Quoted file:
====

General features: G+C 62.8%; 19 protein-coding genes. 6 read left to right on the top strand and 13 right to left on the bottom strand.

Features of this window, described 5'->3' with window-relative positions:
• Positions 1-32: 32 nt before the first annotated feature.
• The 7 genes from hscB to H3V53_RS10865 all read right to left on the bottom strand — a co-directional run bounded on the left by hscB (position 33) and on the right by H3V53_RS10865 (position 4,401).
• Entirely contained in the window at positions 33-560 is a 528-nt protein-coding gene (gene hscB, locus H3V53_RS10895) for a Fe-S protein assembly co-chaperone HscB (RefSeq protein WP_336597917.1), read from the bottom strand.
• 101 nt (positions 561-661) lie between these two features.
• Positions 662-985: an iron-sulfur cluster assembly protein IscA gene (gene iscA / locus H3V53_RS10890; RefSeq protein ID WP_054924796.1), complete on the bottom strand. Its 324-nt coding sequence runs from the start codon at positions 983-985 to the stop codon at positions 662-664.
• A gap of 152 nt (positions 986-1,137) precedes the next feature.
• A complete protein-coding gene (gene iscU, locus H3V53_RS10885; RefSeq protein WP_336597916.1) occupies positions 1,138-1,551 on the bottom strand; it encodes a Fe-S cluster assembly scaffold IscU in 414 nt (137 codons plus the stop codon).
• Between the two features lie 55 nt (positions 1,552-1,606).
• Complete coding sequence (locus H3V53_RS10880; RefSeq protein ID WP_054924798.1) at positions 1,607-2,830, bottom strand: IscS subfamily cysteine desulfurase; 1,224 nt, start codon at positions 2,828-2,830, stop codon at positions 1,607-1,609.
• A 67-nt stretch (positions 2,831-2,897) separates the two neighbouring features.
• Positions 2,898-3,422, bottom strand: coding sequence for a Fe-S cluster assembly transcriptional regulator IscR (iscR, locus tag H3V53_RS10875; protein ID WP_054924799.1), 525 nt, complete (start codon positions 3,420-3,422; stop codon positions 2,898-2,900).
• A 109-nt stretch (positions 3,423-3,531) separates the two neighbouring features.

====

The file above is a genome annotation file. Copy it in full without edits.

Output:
General features: G+C 62.8%; 19 protein-coding genes. 6 read left to right on the top strand and 13 right to left on the bottom strand.

Features of this window, described 5'->3' with window-relative positions:
• Positions 1-32: 32 nt before the first annotated feature.
• The 7 genes from hscB to H3V53_RS10865 all read right to left on the bottom strand — a co-directional run bounded on the left by hscB (position 33) and on the right by H3V53_RS10865 (position 4,401).
• Entirely contained in the window at positions 33-560 is a 528-nt protein-coding gene (gene hscB, locus H3V53_RS10895) for a Fe-S protein assembly co-chaperone HscB (RefSeq protein WP_336597917.1), read from the bottom strand.
• 101 nt (positions 561-661) lie between these two features.
• Positions 662-985: an iron-sulfur cluster assembly protein IscA gene (gene iscA / locus H3V53_RS10890; RefSeq protein ID WP_054924796.1), complete on the bottom strand. Its 324-nt coding sequence runs from the start codon at positions 983-985 to the stop codon at positions 662-664.
• A gap of 152 nt (positions 986-1,137) precedes the next feature.
• A complete protein-coding gene (gene iscU, locus H3V53_RS10885; RefSeq protein WP_336597916.1) occupies positions 1,138-1,551 on the bottom strand; it encodes a Fe-S cluster assembly scaffold IscU in 414 nt (137 codons plus the stop codon).
• Between the two features lie 55 nt (positions 1,552-1,606).
• Complete coding sequence (locus H3V53_RS10880; RefSeq protein ID WP_054924798.1) at positions 1,607-2,830, bottom strand: IscS subfamily cysteine desulfurase; 1,224 nt, start codon at positions 2,828-2,830, stop codon at positions 1,607-1,609.
• A 67-nt stretch (positions 2,831-2,897) separates the two neighbouring features.
• Positions 2,898-3,422, bottom strand: coding sequence for a Fe-S cluster assembly transcriptional regulator IscR (iscR, locus tag H3V53_RS10875; protein ID WP_054924799.1), 525 nt, complete (start codon positions 3,420-3,422; stop codon positions 2,898-2,900).
• A 109-nt stretch (positions 3,423-3,531) separates the two neighbouring features.